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The Labour Rights for All Programme assists migrants redress labour exploitation through rights education, informal collective bargaining, accessing the legal system and campaigning for policies for greater protection of their rights.  

Migrants from Burma work all over Thailand in many different types of work. Both men and women work in construction, agriculture, horticulture, animal husbandry and the manufacturing and food processing industry.   Women also work as domestic workers and caretakers in private households, or cleaners in large institutions. In fisheries, men generally work on the fishing boats, while women sort and clean the fish.

The Labour Protection Act of 1998 protects the basic labour rights of all workers in Thailand, including migrants, regardless of their legal status, guaranteeing a minimum wage, overtime payment, paid holidays, etcetera.  However, practically, it is very challenging and intimidating for migrants who often have no legal immigration status to pursue cases and seek legal redress against labour abuses.  Workers who dare to act against abuse and make a complaint against their employer will often lose any means of income or accommodation and are further liable for arrest and deportation by immigration authorities. In practice documented migrants who take legal action against exploitative employers generally lose their legal status and do not enjoy greater security.  Furthermore, many sectors of work are excluded or only partially covered under the LPA, including domestic work and other occupations in the non-formal sector such as agriculture and fishing which are largely comprised of migrant workers.  Domestic work fails to be recognized under the legal definition of work, and the majority of domestic workers do not even receive one day of holiday per week.    

Thai legal provisions for social security and labour relations fail to protect migrants altogether.  Despite the fact that migrants from Burma work in the most dangerous occupations in Thailand, such as construction, quarries and fisheries, Thailand does not allow low-wage migrant workers and employers to participate in the social security system. Migrants are ineligible for the Workmen's Compensation Fund which would provide compensation in case of workplace injuries, accidents and deaths and thus provide a social safety net to migrants.  In addition, migrant workers are not allowed to form their own trade unions or run for election on the executive committee of a Thai trade union.  Although migrants are allowed to join existing unions, only 3% of the Thai workforce is unionized, most unions are based in Bangkok and do not accommodate language differences.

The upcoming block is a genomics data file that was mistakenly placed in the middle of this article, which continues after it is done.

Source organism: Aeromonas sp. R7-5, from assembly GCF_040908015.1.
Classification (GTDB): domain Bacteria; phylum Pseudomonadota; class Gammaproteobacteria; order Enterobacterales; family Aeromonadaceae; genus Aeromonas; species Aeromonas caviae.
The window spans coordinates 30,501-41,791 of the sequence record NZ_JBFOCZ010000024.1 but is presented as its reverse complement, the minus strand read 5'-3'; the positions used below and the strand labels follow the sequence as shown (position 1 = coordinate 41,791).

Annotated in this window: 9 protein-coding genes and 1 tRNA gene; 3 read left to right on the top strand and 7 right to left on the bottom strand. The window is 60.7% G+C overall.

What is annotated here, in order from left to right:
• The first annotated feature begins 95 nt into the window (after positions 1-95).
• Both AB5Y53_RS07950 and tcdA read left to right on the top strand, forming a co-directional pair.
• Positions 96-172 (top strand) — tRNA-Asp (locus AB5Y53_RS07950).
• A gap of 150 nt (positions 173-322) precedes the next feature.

Notwithstanding these challenges, numerous migrants have successfully fought against instances of labour exploitation, many with the help of the Labour Rights for All Programme.


Workplace Justice:

Migrants interested in achieving justice for violation of their labour rights receive paralegal counselling, translations services, legal representation and, in cases of physical risk, provides access to safe housing.  MAP supports migrants in numerous cases at the Labour Protection Office and before Labour Court, demanding payment for unpaid wages, violations of minimum wage, overtime and holiday wage regulations, and compensation for occupational deaths and accidents.   MAP has two experienced lawyers on staff and works with a network of labour lawyers as well to assist migrant workers receive free legal representation when needed. 

Union membership and the right to collective bargaining are recognized means for workers to assert and seek protection of rights themselves.   The Workplace Justice Project also works to ensure that the freedom of assembly and the right to organize are respected for migrant workers.   MAP holds monthly labour exchanges for communities to share their experiences as well as develop skills and strategize ways to tackle the challenges they face.  We support two migrant workers associations, the Workers Solidarity Association (WSA) in Chiang Mai and Yaung Chi Oo Worker?s Association in Mae Sot as well as two community centres in Phang-Nga province with administrative and strategic support, striving to empower and enhance the capacity of the community.   We are working to create a stronger relationship between Thai labour and migrant worker associations and ensure that the issues of migrant workers are adequately represented.   Our goal is promote membership of migrant workers in unions and amend the labour relations act so that migrants can form unions and hold seats on the executive committees.    

Case in Spotlight: BB Top Factory, Mae Sot